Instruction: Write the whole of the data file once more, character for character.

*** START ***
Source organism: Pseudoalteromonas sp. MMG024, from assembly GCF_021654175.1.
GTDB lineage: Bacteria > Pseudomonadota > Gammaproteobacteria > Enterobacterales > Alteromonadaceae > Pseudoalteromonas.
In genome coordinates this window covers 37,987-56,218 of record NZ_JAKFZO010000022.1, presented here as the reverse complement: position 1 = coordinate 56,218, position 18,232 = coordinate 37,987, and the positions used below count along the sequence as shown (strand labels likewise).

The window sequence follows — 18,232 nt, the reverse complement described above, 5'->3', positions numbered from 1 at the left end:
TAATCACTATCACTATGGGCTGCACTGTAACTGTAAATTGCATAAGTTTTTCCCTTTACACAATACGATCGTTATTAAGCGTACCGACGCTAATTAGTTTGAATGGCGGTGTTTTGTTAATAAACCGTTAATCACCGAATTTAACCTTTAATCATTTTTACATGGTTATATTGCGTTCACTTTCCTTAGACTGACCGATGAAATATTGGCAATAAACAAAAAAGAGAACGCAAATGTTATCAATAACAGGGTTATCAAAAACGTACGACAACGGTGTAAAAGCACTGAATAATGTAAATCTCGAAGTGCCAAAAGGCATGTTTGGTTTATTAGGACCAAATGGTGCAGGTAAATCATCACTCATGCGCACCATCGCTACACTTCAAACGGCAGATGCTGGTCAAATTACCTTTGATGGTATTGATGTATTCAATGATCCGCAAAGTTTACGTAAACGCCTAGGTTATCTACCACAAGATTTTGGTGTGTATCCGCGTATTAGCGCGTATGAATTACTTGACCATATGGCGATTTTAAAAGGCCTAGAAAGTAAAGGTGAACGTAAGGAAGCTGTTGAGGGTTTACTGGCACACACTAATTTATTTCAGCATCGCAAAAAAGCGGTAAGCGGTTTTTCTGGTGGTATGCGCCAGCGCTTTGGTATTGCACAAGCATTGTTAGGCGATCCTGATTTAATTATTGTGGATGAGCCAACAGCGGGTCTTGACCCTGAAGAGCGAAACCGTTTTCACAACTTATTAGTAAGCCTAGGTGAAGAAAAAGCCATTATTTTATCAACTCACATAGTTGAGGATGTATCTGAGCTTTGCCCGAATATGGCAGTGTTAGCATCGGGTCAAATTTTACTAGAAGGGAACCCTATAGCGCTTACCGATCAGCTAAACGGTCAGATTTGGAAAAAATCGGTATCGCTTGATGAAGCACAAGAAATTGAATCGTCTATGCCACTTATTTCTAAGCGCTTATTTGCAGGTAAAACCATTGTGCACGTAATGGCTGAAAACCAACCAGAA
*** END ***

Source organism: Pseudoalteromonas sp. MMG024, from assembly GCF_021654175.1.
GTDB lineage: Bacteria > Pseudomonadota > Gammaproteobacteria > Enterobacterales > Alteromonadaceae > Pseudoalteromonas.
In genome coordinates this window covers 37,987-56,218 of record NZ_JAKFZO010000022.1, presented here as the reverse complement: position 1 = coordinate 56,218, position 18,232 = coordinate 37,987, and the positions used below count along the sequence as shown (strand labels likewise).

The window sequence follows — 18,232 nt, the reverse complement described above, 5'->3', positions numbered from 1 at the left end:
TAATCACTATCACTATGGGCTGCACTGTAACTGTAAATTGCATAAGTTTTTCCCTTTACACAATACGATCGTTATTAAGCGTACCGACGCTAATTAGTTTGAATGGCGGTGTTTTGTTAATAAACCGTTAATCACCGAATTTAACCTTTAATCATTTTTACATGGTTATATTGCGTTCACTTTCCTTAGACTGACCGATGAAATATTGGCAATAAACAAAAAAGAGAACGCAAATGTTATCAATAACAGGGTTATCAAAAACGTACGACAACGGTGTAAAAGCACTGAATAATGTAAATCTCGAAGTGCCAAAAGGCATGTTTGGTTTATTAGGACCAAATGGTGCAGGTAAATCATCACTCATGCGCACCATCGCTACACTTCAAACGGCAGATGCTGGTCAAATTACCTTTGATGGTATTGATGTATTCAATGATCCGCAAAGTTTACGTAAACGCCTAGGTTATCTACCACAAGATTTTGGTGTGTATCCGCGTATTAGCGCGTATGAATTACTTGACCATATGGCGATTTTAAAAGGCCTAGAAAGTAAAGGTGAACGTAAGGAAGCTGTTGAGGGTTTACTGGCACACACTAATTTATTTCAGCATCGCAAAAAAGCGGTAAGCGGTTTTTCTGGTGGTATGCGCCAGCGCTTTGGTATTGCACAAGCATTGTTAGGCGATCCTGATTTAATTATTGTGGATGAGCCAACAGCGGGTCTTGACCCTGAAGAGCGAAACCGTTTTCACAACTTATTAGTAAGCCTAGGTGAAGAAAAAGCCATTATTTTATCAACTCACATAGTTGAGGATGTATCTGAGCTTTGCCCGAATATGGCAGTGTTAGCATCGGGTCAAATTTTACTAGAAGGGAACCCTATAGCGCTTACCGATCAGCTAAACGGTCAGATTTGGAAAAAATCGGTATCGCTTGATGAAGCACAAGAAATTGAATCGTCTATGCCACTTATTTCTAAGCGCTTATTTGCAGGTAAAACCATTGTGCACGTAATGGCTGAAAACCAACCAGAA